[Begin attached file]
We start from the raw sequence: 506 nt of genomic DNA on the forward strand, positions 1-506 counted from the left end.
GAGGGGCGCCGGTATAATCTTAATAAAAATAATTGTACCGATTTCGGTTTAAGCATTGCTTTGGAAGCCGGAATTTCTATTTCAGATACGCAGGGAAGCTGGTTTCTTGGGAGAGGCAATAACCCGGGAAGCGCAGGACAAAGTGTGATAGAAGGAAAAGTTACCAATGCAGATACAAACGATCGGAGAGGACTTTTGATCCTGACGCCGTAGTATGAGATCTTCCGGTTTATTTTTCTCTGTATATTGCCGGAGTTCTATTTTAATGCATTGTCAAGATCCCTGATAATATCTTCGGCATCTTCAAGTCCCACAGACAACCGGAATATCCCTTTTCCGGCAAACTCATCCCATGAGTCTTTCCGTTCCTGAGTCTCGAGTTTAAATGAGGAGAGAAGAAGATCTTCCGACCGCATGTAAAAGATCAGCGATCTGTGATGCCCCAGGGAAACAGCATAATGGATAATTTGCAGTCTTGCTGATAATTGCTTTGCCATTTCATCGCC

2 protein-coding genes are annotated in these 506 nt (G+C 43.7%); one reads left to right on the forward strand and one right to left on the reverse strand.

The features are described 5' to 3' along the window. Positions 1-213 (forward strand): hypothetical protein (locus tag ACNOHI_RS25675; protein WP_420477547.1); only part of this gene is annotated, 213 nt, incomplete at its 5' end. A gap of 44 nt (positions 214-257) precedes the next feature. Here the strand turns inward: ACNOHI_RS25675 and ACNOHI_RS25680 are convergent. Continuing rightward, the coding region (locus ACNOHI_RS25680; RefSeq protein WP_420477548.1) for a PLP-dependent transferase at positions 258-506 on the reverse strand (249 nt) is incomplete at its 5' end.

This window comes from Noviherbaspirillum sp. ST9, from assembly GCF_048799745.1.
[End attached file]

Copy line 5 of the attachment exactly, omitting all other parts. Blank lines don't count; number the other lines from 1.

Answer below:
This window comes from Noviherbaspirillum sp. ST9, from assembly GCF_048799745.1.